Essential for public libraries. -- Library Journal, October 1996
Have you ever watched a friend or loved one die? Did you wonder why they had to endure so much, especially at the hands of those you had expected to help? Have you ever wondered why it is taking so long to find a cure for cancer or AIDS? Have you ever had a baby in this country? Have you every tried to tell your healthcare provider something and been told he or she know best and not to worry? I believe these questions would elicit at least one affirmative answer from just about everyone in our country.
The title is descriptive and, I believe, correct - we will feel an explosion from reading this book. People will be shocked and angered. I certainly was! John Robbins has let the cat out of the bag - the cat being the way Americans are manipulated by the American Medical Association, the tobacco industry, pharmaceutical companies, insurance companies, and by the multi-million dollar industry we call healthcare.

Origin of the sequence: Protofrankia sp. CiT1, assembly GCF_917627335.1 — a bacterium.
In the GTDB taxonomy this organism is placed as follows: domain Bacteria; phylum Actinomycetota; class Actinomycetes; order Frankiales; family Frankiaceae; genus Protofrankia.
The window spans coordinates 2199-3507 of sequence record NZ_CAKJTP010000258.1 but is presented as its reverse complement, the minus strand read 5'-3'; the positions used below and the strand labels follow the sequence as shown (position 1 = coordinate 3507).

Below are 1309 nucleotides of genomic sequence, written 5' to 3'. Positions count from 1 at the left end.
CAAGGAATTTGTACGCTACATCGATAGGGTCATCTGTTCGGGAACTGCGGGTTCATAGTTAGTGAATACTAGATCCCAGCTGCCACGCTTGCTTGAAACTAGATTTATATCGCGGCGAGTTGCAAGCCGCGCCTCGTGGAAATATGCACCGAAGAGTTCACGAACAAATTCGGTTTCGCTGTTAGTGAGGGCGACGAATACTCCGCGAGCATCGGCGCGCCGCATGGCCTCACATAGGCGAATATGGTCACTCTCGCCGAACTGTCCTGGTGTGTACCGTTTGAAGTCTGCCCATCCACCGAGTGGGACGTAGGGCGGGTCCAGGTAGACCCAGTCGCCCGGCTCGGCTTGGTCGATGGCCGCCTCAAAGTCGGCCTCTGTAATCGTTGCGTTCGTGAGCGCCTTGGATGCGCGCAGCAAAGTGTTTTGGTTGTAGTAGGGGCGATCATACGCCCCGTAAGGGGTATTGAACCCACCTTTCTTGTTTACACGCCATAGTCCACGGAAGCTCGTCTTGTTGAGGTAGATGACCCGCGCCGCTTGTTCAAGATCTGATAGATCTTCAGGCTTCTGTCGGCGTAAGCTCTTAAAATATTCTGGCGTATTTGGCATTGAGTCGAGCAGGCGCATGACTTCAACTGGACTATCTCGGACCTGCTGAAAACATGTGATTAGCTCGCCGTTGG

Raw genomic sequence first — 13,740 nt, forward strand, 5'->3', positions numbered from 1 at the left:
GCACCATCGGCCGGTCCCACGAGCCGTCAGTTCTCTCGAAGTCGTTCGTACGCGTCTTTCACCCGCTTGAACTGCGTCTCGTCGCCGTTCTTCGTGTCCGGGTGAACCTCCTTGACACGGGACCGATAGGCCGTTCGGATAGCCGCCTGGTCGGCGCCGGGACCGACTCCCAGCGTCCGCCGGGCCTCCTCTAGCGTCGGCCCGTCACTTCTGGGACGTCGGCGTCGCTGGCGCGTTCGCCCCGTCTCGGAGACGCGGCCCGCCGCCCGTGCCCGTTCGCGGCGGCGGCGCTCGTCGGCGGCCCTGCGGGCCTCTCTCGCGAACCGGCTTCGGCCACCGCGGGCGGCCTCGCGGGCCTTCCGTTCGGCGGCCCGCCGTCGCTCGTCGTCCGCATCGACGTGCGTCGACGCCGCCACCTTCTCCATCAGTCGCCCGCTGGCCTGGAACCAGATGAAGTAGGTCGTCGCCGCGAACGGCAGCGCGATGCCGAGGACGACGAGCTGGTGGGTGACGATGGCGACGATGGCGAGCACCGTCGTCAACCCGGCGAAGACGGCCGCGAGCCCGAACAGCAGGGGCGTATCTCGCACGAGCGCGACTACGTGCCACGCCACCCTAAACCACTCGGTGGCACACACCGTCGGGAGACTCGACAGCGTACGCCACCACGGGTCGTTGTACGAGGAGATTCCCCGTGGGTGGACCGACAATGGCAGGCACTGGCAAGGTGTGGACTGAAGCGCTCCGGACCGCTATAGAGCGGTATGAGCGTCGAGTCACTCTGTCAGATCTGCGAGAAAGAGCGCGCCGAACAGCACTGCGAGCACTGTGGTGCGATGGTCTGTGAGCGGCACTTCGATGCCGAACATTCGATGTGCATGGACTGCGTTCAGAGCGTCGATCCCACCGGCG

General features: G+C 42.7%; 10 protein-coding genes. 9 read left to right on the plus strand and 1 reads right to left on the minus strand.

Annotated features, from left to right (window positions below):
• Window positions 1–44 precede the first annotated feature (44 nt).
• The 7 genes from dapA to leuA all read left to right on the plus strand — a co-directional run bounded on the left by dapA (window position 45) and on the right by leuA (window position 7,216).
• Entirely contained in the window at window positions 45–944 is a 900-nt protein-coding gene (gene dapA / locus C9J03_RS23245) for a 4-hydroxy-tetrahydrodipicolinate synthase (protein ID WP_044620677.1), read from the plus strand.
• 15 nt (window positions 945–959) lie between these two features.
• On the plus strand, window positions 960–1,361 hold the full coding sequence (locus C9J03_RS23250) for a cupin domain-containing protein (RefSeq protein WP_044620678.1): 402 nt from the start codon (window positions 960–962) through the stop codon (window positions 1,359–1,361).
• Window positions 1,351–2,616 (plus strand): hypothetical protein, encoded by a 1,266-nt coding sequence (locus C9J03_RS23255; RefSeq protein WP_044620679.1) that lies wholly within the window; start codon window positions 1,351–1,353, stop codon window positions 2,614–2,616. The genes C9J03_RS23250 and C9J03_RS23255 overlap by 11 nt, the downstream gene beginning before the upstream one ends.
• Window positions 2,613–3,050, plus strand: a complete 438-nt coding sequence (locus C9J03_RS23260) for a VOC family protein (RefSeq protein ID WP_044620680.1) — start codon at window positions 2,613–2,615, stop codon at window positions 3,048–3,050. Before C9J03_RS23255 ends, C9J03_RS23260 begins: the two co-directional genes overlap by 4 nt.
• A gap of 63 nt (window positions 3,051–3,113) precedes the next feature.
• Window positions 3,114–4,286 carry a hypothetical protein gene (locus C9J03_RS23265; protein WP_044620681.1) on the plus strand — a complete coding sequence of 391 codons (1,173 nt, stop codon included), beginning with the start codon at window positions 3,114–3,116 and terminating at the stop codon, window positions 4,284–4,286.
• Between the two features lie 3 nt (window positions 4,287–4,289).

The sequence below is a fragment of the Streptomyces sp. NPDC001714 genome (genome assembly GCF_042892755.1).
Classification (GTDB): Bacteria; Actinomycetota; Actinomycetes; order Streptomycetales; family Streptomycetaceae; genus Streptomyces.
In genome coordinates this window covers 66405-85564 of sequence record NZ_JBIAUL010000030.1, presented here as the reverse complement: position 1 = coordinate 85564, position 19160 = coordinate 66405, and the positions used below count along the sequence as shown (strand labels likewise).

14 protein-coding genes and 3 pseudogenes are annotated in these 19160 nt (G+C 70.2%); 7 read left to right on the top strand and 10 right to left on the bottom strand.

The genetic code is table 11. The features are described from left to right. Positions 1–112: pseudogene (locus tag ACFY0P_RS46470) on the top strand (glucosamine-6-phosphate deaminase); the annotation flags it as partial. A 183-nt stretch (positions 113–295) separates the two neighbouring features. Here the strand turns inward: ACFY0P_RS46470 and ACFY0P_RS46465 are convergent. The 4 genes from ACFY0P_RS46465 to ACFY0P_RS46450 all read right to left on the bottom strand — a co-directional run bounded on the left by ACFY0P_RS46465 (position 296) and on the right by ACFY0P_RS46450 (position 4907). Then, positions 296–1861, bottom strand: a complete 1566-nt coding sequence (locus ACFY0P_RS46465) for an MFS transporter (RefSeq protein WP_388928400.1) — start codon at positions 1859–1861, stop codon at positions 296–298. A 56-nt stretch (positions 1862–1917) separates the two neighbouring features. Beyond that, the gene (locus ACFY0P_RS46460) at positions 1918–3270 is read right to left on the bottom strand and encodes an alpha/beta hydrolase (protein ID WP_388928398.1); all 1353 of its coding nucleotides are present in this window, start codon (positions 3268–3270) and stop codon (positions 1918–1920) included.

Robbins reveals the cover-ups, the scandals, and the greed that feed on the most vulnerable segments of our society: women, children, the elderly, and those who are already struggling with health issues. He exposes the ridicule and outright lies broadcast in an attempt to eliminate chiropractic and other alternative healing practices, not because they were not helping those who sought out alternative care, but because they were taking money from those who would rather line their pockets than cure millions of ill individuals.
Robbins outlines a practical approach using both conventional and alternative care so that we can benefit from the best of both resources. This book is well-written and researched. It has an extensive notes section that documents facts and a resource directory that give pertinent information about where to obtain more information on womens issues, parenting and children, healthy diet, alternative medicine, consumer rights, and much more. I would recommend this book to any adult, especially someone who is dealing with medical issues. Reclaiming Our Health is a must-read for any person who strives to be well-informed. -- New Age Retailer, November/December 1996
John Robbins reminds us that true healing is the return of the memory of wholeness. Gorgeously written, with vast and profound vision, Reclaiming Our Health embraces healing with a perspective that includes us as individuals, societies and the universe. I recommend it highly. -- Deepak Chopra, M.D., author of The Seven Laws of Success